A ‘casteless’ society: an aspiration or a myth to cover up privilege?

Context: Despite attempts to create an egalitarian and modern society, the caste system remains a prominent feature of Indian society. Historically, castes, which are often associated with certain occupations, were arranged in a hierarchy, with some castes considered superior to others and thus accorded more power and privileges than others. This system of social stratification and power relations has been a major problem in India as it has led to discrimination and inequality for those belonging to lower castes.


Caste is an institution unique to Indian sub-continent. Although it is an institution characteristic of Hindu society, caste has spread to the major non-Hindu communities of Indian sub-continent like Muslims, Sikhs and Christians. 


Change in Caste system 

Traditional nature of caste system has undergone significant changes in modern-day society. Many features of caste system have been diluted to some extent due to new developments like:

  • Modern Education instilled values like rationality, justice and equality. Modern educated youth are preferring inter-caste marriages.
  • Industrialisation gave equal opportunity to all individuals across castes. This destroyed traditional caste-based occupation feature of caste system.
  • Urbanisation gave anonymity to caste identities of individuals and caste based dietary choices and commensality rules are no more strictly adhered to in urban areas. Ex. Restaurants, Eateries.
  • Land reforms undertaken by Indian government after Independence has resulted in transfer of Land from upper castes to lower castes. This resulted in economic empowerment and improved status of lower caste groups.
  • Universal adult franchise; 73rd & 74th Amendment acts together gave political power to lower castes if they have adequate numerical strength
  • Constitutional rights and Affirmative action like article 14,15, 16 and reservation policies empowered lower castes educationally and economically.

However, despite all these modern forces of changes, caste system continued to exist in Indian society performing some old and new functions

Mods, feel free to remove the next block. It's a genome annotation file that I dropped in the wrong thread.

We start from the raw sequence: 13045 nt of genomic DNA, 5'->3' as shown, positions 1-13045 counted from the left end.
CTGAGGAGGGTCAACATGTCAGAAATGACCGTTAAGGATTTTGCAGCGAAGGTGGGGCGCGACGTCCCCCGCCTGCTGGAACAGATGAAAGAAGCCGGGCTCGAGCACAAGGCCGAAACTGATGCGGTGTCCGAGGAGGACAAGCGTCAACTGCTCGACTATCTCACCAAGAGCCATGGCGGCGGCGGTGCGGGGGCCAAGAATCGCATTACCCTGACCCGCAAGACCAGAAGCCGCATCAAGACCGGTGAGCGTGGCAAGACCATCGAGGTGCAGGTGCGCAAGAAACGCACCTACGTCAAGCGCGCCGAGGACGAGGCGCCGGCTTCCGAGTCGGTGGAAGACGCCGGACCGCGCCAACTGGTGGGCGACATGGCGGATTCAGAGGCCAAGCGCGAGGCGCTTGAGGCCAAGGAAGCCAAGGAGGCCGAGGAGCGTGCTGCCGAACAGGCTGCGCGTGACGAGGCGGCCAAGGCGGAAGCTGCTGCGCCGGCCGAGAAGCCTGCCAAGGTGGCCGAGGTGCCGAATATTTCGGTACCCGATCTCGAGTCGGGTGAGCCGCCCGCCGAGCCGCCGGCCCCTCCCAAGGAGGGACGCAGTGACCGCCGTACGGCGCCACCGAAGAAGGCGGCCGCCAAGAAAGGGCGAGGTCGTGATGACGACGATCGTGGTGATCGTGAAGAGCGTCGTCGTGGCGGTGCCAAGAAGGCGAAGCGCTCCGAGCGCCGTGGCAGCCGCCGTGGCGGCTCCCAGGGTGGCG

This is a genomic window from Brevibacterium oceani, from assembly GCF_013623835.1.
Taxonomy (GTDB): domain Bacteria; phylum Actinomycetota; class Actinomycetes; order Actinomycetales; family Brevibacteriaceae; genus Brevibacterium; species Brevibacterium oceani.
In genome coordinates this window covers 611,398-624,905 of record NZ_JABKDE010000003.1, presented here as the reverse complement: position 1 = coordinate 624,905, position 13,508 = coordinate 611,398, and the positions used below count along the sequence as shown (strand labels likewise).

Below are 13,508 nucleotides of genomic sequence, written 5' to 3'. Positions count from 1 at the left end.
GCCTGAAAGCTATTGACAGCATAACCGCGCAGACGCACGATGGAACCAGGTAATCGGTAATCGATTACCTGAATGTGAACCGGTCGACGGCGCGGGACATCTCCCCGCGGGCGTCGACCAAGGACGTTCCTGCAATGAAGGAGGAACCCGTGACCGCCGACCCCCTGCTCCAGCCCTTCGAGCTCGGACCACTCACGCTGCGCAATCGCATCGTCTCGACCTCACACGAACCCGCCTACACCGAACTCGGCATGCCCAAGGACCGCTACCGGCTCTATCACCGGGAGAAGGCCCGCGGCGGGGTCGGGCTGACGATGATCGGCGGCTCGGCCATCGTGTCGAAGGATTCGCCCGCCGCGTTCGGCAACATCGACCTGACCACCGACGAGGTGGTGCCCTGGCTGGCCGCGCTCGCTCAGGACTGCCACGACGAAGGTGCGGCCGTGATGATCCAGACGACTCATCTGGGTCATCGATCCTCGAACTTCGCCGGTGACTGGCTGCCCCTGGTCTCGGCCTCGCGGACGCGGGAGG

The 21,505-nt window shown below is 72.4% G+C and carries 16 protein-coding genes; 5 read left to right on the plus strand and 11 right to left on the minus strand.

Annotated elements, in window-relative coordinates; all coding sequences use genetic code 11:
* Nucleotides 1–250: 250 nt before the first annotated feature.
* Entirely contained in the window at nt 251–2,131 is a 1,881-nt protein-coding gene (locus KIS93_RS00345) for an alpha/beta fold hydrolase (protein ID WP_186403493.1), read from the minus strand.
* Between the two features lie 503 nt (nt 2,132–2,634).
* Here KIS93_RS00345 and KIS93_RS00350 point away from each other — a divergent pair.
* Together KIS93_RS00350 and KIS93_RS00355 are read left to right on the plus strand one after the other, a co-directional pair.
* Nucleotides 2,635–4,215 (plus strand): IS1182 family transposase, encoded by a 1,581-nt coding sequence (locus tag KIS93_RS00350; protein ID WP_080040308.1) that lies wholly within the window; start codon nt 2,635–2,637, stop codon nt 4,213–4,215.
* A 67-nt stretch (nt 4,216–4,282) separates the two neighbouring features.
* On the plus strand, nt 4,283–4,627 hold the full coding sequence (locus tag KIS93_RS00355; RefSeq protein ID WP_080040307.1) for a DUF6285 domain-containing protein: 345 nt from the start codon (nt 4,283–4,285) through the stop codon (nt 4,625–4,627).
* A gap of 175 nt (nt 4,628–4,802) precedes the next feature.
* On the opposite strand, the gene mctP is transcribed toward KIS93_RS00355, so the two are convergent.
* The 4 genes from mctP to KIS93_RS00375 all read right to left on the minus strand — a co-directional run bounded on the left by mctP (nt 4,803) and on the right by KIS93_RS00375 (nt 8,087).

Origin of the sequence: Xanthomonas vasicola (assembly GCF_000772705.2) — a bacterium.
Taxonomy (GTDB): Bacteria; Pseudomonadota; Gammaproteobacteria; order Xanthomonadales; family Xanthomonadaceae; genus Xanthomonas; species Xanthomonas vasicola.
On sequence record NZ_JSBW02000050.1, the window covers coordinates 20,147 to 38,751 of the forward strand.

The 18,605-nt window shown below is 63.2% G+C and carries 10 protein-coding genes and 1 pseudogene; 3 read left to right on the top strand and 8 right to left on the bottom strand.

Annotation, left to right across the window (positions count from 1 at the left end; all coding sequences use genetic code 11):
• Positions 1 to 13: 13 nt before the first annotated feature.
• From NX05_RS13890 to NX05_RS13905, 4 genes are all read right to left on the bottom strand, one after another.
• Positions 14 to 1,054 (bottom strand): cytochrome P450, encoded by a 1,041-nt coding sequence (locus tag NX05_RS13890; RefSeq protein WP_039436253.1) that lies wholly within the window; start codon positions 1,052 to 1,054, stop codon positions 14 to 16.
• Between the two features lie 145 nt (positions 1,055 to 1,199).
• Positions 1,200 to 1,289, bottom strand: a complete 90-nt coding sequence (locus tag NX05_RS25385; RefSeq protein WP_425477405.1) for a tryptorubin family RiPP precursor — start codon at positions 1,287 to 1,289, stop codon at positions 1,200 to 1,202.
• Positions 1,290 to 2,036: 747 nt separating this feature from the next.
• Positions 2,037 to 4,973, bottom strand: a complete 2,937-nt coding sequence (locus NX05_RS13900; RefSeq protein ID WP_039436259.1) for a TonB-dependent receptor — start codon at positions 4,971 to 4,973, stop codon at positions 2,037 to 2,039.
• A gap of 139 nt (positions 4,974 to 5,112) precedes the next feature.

Continuity of Caste

  • Private realm: Though ritual aspect of Caste system continued but confined to personal sphere.
  • Though Industrialisation and Modern education gave new economic opportunities. Even today, most manual scavengers are from lower castes and many entrepreneurs are from upper castes.
  • According to a 2010 study on social discrimination by Oxfam India, Dalits and tribal groups are highly under-represented in better paid and higher status jobs, while they are disproportionately concentrated among those with lower wages in the informal sector.
  • Caste based Political mobilization Advent of democratic political apparatus like Universal adult franchise made Caste based political mobilization possible and rendered caste-based identity relevant.
  • New components of status like Education, Income and occupation led to breaking of barriers of sub- caste for the purpose of Marriage. But Marriage between Upper caste and lower caste is still an exception. Ex: Honour killings

Caste assuming new identities 

Caste identities have evolved and assumed new dimensions, which have further strengthen the institution of caste system. Following are the examples where association with cast identities have larger incentives vis a vis a casteless society.

The politicization of caste – Perhaps, the most eventful and important sphere of change has been that of politics. From its very beginnings in independent India, democratic politics has been deeply conditioned by caste. Since the 1980s there has been emergence of explicitly caste-based political parties  (For ex. Bahujan Samaj Party , BSP). In the early general elections, it seemed as though caste solidarities were decisive in winning elections. But the situation soon got very complicated as parties competed with each other in utilising the same kind of caste calculus. 

Concept of Dominant caste – ‘Dominant caste’ is a term used to refer to those castes which had a large population and were granted land rights by the partial land reforms effected after Independence. Once they got land rights, they acquired considerable economic power. Their large numbers also gave them political power in the era of electoral democracy , and this gave rise to demands of reservation by several of these dominant castes. (For ex. Jats in Haryana, Patidars in Gujrat , Marathas is Maharashtra etc)

Invisibility and Visibility of caste identity – For upper people belonging to upper caste , caste identity plays no part in their public lives, and is limited to the personal sphere of religious practice or marriage and kinship. However, For the scheduled castes and tribes and the backward castes – the opposite has happened. For them, caste has become all too visible, because they must compete with an already entrenched upper caste group, they cannot afford to abandon their caste identity for it is one of the few collective assets they have The policies of reservation and other forms of protective discrimination instituted by the state in response to political pressure serve as their lifelines. But using this lifeline tends to make their caste the all-important and often the only aspect of their identity that the world recognises.

PYQ – 2018

Q. “Caste system is assuming new identities and associational forms. Hence, caste system cannot be eradicated in India.” Comment. 

PYQ – 2020

Q. Has caste lost its relevance in understanding the multi-cultural Indian society? Elaborate your answers with illustrations. 

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